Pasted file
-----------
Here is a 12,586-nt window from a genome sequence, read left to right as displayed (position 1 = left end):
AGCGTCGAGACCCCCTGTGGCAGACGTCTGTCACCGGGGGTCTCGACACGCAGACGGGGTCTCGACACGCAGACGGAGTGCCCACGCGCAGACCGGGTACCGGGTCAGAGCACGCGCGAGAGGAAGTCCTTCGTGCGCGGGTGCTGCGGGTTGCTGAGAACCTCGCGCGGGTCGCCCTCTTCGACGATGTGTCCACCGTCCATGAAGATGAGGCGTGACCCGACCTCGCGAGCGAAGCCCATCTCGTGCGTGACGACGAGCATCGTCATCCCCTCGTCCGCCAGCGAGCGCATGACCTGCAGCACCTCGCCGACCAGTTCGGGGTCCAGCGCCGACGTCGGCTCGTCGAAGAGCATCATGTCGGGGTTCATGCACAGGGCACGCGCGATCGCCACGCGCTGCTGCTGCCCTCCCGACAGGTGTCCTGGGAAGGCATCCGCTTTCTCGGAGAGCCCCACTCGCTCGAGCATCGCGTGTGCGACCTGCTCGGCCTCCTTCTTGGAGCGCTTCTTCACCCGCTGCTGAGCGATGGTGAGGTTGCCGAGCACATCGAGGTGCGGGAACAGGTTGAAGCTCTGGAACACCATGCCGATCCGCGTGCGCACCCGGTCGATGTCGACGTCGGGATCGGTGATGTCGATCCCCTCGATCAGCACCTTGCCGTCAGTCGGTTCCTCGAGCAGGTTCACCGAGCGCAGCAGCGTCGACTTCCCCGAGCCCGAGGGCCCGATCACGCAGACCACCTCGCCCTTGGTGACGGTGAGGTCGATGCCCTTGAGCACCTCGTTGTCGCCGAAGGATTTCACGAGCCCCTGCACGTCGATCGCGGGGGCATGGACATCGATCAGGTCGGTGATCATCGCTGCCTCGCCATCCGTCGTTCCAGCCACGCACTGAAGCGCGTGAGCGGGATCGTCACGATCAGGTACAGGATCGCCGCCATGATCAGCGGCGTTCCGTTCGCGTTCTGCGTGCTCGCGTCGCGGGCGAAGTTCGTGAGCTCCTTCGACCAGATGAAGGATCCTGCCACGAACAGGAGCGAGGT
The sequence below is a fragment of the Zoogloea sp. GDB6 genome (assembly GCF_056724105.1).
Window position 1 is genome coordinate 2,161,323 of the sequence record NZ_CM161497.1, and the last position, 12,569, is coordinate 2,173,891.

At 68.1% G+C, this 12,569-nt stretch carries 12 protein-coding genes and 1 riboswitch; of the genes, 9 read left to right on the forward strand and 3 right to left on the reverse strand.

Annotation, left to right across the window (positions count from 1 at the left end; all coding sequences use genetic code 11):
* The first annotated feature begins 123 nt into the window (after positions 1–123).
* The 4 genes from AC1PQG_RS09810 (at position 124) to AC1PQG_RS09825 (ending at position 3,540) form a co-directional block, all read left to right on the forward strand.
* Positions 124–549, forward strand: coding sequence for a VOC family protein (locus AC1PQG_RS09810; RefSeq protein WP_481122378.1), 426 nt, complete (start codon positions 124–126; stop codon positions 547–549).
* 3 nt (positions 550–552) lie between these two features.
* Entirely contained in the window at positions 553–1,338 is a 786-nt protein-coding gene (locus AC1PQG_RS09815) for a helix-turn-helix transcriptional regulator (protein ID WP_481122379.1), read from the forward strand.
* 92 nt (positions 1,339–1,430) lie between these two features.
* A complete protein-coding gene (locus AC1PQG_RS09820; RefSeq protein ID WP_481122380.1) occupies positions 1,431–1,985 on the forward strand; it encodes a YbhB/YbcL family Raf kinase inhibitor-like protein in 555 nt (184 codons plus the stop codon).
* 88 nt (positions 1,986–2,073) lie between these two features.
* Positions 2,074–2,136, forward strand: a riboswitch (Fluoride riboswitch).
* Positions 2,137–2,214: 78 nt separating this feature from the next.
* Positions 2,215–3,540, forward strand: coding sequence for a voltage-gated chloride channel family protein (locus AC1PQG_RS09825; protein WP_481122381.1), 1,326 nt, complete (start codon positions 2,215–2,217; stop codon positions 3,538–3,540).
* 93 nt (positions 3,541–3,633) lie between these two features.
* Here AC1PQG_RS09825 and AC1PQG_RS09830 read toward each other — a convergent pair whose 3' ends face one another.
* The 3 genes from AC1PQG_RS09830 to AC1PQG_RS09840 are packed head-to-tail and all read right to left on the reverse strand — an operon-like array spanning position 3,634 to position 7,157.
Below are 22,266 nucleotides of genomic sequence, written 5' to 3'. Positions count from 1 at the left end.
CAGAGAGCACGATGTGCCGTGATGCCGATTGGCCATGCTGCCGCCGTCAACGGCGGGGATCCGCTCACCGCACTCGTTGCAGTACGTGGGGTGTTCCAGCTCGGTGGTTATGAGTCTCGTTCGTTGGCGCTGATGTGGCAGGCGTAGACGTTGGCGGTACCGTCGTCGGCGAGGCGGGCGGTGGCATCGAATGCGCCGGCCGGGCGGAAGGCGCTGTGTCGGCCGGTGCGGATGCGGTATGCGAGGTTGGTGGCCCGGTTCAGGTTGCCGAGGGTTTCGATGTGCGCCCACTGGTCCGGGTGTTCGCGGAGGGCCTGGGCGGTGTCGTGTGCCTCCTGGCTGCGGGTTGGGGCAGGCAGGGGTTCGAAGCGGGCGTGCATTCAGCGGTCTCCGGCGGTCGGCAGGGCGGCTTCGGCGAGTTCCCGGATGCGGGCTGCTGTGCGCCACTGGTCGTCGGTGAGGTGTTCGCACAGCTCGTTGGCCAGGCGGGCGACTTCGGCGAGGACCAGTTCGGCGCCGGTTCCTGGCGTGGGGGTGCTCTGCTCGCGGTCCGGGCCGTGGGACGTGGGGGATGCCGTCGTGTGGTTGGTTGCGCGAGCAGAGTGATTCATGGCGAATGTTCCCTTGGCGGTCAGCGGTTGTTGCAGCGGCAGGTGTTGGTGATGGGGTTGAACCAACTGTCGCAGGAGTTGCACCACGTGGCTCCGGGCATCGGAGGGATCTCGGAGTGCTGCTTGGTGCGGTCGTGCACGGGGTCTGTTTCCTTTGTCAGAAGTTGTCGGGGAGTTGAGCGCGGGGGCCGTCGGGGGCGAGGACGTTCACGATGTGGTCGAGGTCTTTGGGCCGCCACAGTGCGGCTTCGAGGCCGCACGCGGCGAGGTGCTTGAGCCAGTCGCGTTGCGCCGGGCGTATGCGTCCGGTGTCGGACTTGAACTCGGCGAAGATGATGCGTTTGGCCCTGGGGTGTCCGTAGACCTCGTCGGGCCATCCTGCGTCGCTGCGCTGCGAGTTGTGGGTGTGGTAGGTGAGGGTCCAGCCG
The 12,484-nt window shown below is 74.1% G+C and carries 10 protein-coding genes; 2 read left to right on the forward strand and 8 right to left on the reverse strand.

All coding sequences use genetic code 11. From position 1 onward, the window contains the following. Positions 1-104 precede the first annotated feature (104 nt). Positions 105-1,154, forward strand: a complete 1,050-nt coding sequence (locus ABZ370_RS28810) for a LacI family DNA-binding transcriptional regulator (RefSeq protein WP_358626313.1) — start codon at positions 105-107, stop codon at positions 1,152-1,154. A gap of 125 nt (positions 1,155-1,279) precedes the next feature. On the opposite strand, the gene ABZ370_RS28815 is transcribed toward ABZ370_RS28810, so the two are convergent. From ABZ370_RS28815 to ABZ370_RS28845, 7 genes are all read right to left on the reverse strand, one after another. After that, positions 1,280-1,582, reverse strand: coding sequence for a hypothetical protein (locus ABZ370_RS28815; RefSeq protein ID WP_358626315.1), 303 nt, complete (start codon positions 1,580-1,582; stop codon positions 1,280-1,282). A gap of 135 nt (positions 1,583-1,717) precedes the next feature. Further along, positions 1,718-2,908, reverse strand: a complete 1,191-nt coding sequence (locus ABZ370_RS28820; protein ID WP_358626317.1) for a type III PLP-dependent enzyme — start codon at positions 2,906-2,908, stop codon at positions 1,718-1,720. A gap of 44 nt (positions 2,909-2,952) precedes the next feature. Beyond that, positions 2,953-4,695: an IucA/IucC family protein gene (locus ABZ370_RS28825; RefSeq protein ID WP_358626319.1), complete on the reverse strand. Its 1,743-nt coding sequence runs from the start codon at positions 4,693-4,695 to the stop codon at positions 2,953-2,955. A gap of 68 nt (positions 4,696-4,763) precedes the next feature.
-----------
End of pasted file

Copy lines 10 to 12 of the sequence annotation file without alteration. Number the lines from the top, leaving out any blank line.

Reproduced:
* 3 nt (positions 550–552) lie between these two features.
* Entirely contained in the window at positions 553–1,338 is a 786-nt protein-coding gene (locus AC1PQG_RS09815) for a helix-turn-helix transcriptional regulator (protein ID WP_481122379.1), read from the forward strand.
* 92 nt (positions 1,339–1,430) lie between these two features.